November 16, 2009 Rotogram


This week we begin our year’s recognition of outstanding students and teachers from Starkville and Oktibbeha County.


When we left 2nd Lieutenant “Fireball” Hazard last week, he was heading into France from the Normandy beachhead. This week he completes his World War II story with the Battle of the Bulge.


The Mississippi Children’s Museum, under construction at LeFleur’s Bluff State Park in Jackson  is next week’s topic. The $24.5 million museum is scheduled to be completed in Fall 2010.  Our guests will be Charlotte Seals, assistant superintendent for Madison County Public Schools, and Lindsay Buford of the Jackson Chamber of Commerce.


Our newly sponsored Interact Club will be introduced to the Club in a chartering ceremony next week.


Invocation and Pledge: Frank Chiles
Attendance: There were 111 members (35 exempt, 1 honorary) present and 81 (14 exempt, 11 honorary) absent.
Makeups reported: Larry Mullins in Columbus, and Rex Buffington and Frank Childs in West Point.
Guests and visitors: Visiting Rotarian was Bill Overstreet of West Point. Member’s guests were Bob Mooneyham of Buddy Staggers, Mark Duncan of Briar Jones, Sharon Breckenridge of Trey Breckenridge, and Mary Ann Arnold, Dr. T. N. Braddock, Dwight Dyess, Frances Oakley and Warren Oakley of  John Robert Arnold. Guests of the Club were Kasper Eriksen and Francesa Scaravelli, Youth Exchange students; Amy Ellis, Sudduth Elementary teacher; Lisa Thompson Sudduth Elementary assistant principal; Tina Scholtes, MSU education professor; Carrie Hawkins, wife of Past President and District Governor Merrill Hawkins; Mark Hazard, son of the speaker; and, Sara Hazard, wife of the speaker.
Makeups reported: Gary D. Jackson  in Winona and Kosciusko, and Larry Mullins at a board meeting.
Kudos: President Martha asked all of our military veterans to stand and be recognized in honor of their service during Veteran’s Day week.
She noted Nancy Hargrove’s “hard summers” in Paris that culminated in the new book T.S. Eliot’s Parisian Year.
She also commended Ron Brown for his national award for work with eXtension, the new Cooperative Extension interactive, Web-based knowledge system.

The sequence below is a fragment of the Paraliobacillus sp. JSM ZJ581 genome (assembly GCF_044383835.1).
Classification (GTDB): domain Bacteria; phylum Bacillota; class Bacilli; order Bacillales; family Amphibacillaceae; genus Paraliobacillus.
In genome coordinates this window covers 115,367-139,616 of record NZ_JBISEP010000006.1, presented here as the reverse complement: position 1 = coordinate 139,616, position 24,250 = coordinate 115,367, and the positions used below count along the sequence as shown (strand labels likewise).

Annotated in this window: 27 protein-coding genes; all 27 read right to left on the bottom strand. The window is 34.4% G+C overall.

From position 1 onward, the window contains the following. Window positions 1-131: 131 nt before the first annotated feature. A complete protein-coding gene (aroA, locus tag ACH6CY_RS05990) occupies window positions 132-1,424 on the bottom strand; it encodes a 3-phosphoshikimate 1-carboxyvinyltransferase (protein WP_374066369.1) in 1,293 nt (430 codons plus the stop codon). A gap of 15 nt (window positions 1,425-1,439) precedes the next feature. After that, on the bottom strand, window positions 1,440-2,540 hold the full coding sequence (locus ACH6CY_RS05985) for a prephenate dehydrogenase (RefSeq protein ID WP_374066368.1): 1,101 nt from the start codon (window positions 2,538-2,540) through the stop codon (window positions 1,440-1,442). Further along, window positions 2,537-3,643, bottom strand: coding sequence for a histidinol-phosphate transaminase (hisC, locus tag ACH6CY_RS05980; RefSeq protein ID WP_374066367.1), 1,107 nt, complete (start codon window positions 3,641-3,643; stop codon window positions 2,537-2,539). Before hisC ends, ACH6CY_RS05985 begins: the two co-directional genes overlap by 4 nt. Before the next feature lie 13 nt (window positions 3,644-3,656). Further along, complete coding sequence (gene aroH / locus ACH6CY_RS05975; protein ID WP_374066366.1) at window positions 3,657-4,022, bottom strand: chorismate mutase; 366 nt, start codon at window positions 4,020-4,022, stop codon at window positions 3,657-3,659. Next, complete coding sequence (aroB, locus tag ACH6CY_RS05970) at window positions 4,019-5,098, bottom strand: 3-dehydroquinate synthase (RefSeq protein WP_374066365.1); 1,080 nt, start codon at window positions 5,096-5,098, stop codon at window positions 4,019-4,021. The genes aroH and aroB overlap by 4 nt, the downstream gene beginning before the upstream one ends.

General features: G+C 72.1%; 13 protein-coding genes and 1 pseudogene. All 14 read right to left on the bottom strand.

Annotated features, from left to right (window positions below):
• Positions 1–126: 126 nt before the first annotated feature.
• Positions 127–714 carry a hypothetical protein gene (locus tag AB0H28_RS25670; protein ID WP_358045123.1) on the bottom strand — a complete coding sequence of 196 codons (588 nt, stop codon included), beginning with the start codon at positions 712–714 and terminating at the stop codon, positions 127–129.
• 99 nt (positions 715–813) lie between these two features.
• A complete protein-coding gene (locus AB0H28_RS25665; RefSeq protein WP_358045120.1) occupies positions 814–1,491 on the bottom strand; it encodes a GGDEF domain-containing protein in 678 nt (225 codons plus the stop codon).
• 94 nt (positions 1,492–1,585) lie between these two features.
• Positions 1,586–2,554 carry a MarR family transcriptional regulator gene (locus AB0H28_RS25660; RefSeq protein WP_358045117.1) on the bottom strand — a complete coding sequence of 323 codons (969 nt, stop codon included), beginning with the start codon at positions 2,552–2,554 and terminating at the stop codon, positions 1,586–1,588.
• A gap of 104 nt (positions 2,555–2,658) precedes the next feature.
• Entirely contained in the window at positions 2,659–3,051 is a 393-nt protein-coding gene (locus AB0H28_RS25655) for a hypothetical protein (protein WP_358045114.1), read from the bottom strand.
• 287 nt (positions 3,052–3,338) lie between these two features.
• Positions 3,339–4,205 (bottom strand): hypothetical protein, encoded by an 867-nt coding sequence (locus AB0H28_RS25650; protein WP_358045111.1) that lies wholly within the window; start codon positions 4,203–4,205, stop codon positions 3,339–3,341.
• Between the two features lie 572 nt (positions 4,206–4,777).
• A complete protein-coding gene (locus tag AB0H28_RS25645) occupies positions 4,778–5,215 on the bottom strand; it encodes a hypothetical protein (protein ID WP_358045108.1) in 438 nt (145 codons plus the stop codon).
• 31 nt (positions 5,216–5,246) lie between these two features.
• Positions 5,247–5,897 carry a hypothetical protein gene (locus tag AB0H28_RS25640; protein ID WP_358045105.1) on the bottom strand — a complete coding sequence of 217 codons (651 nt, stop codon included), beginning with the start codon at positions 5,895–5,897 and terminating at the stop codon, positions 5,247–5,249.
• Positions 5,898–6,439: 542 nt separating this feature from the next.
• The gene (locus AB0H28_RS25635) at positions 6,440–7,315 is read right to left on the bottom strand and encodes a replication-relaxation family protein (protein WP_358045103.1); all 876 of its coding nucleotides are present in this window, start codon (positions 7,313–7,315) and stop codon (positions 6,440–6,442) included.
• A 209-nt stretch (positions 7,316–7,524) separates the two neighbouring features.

Andy Gaston was complimented for his Award of Excellence conferred at the Starkville Area Arts Council Gala.



In World War II, the 79th U.S. Infantry Division lost 24,000 of its 6,000 frontline troops.
The harsh mathematics of war were explained to us by Dr. Mark Hazard, retired West Point veterinarian and author of World War II as I Remember.
Noting that an infantry division has 15,000 soldiers of which 6,000 are on the front lines fighting, Hazard explained that every night each unit received three things — rations, ammo and men to replace those wounded or killed in action.
As a second lieutenant, the Mississippi State College ROTC graduate, was on those front lines as Allied forces pushed toward Germany after D-Day.
Hazard was among a group of 65 State College students who signed up for advanced ROTC to get commissions. In that group were John Robert Arnold, who introduced Hazard to the Club, and several of his guests. Before they could complete their college training, they were called up as privates.
He recounted the main point his officer candidate school instructors at Ft. Benning impressed on them was that three things are “absolutely expendable” — rations, ammo and infantry platoon leaders.
“They didn’t sugar-coat it at all,” said Hazard. “You’re going to get killed and you might as well know it right now.”
After the war, statistics showed that the average time a platoon leader served in combat was 17 days before he was wounded or killed.
Illuminating the severity of the war he described his rapid deployment. Within 15 days of leaving the New York City harbor on board a troop ship, he was looking across Normandy at graves “as far as you could see.”
“We knew exactly what our tour of duty was,” he said. “You keep fighting until Germany unconditionally surrenders.”
“Our unit went for more than a month without ever taking our clothes off, without ever getting under a roof, or without warm food,” said Hazard. “We were ugly when we came out.”
“Evidently we were pretty good shots,” he said. “The U.S. lost 500,000 killed; the Germans lost 3.25 million; the Japanese lost 1.5 million; and the Russians lost 8 million.”

Amy Ellis receives the Merrill Hawkins Excellence in Education award from Carrie Hawkins, retired Starkville Public Schools teacher, and Rex Buffington, past-award committee chair. Hawkins is the wife of the late Dean Hawkins of MSU’s College of Education who also served as local Rotary president and district governor.


The fifth annual Merrill Hawkins Excellence in Education award was presented to Amy Ellis, a 16-year Sudduth Elementary first grade teacher.
She was one of the Starkville Public Schools’ first teachers to be nationally board certified in 1999. The Mississippi State University alumna holds M.S. and B.S. degrees in Elementary Education.
The most recent of Ellis’ many awards is the 2008 Presidential Award for Excellence in Mathematics and Science Teaching for which she will be recognized in Washington, D.C. in January.
A leader in her profession, she is on the Mississippi Professional Educators Board and an officer of the Mississippi Council of Teachers of Mathematics.

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